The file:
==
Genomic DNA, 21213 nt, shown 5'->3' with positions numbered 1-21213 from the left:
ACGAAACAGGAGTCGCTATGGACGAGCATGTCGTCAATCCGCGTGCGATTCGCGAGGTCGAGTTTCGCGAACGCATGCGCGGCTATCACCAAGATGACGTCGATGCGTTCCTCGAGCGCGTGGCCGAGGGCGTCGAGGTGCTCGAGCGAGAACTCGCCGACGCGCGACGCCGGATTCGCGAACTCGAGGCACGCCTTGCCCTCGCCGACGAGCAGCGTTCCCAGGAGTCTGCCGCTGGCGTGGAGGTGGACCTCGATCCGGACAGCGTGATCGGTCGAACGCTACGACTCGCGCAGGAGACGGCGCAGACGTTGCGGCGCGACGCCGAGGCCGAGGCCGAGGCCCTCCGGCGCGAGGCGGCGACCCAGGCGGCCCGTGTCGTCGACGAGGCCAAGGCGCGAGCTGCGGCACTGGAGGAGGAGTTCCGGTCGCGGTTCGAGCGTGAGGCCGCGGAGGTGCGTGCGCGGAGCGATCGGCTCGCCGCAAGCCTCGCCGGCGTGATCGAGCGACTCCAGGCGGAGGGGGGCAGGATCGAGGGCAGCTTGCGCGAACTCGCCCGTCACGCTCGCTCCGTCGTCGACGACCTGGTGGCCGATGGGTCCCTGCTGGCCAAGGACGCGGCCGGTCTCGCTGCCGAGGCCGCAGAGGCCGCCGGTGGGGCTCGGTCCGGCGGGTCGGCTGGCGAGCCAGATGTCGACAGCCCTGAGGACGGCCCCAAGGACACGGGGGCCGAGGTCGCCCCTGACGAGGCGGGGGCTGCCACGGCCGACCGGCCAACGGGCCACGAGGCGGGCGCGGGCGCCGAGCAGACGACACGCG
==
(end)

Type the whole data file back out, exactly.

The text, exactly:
Genomic DNA, 21213 nt, shown 5'->3' with positions numbered 1-21213 from the left:
ACGAAACAGGAGTCGCTATGGACGAGCATGTCGTCAATCCGCGTGCGATTCGCGAGGTCGAGTTTCGCGAACGCATGCGCGGCTATCACCAAGATGACGTCGATGCGTTCCTCGAGCGCGTGGCCGAGGGCGTCGAGGTGCTCGAGCGAGAACTCGCCGACGCGCGACGCCGGATTCGCGAACTCGAGGCACGCCTTGCCCTCGCCGACGAGCAGCGTTCCCAGGAGTCTGCCGCTGGCGTGGAGGTGGACCTCGATCCGGACAGCGTGATCGGTCGAACGCTACGACTCGCGCAGGAGACGGCGCAGACGTTGCGGCGCGACGCCGAGGCCGAGGCCGAGGCCCTCCGGCGCGAGGCGGCGACCCAGGCGGCCCGTGTCGTCGACGAGGCCAAGGCGCGAGCTGCGGCACTGGAGGAGGAGTTCCGGTCGCGGTTCGAGCGTGAGGCCGCGGAGGTGCGTGCGCGGAGCGATCGGCTCGCCGCAAGCCTCGCCGGCGTGATCGAGCGACTCCAGGCGGAGGGGGGCAGGATCGAGGGCAGCTTGCGCGAACTCGCCCGTCACGCTCGCTCCGTCGTCGACGACCTGGTGGCCGATGGGTCCCTGCTGGCCAAGGACGCGGCCGGTCTCGCTGCCGAGGCCGCAGAGGCCGCCGGTGGGGCTCGGTCCGGCGGGTCGGCTGGCGAGCCAGATGTCGACAGCCCTGAGGACGGCCCCAAGGACACGGGGGCCGAGGTCGCCCCTGACGAGGCGGGGGCTGCCACGGCCGACCGGCCAACGGGCCACGAGGCGGGCGCGGGCGCCGAGCAGACGACACGCG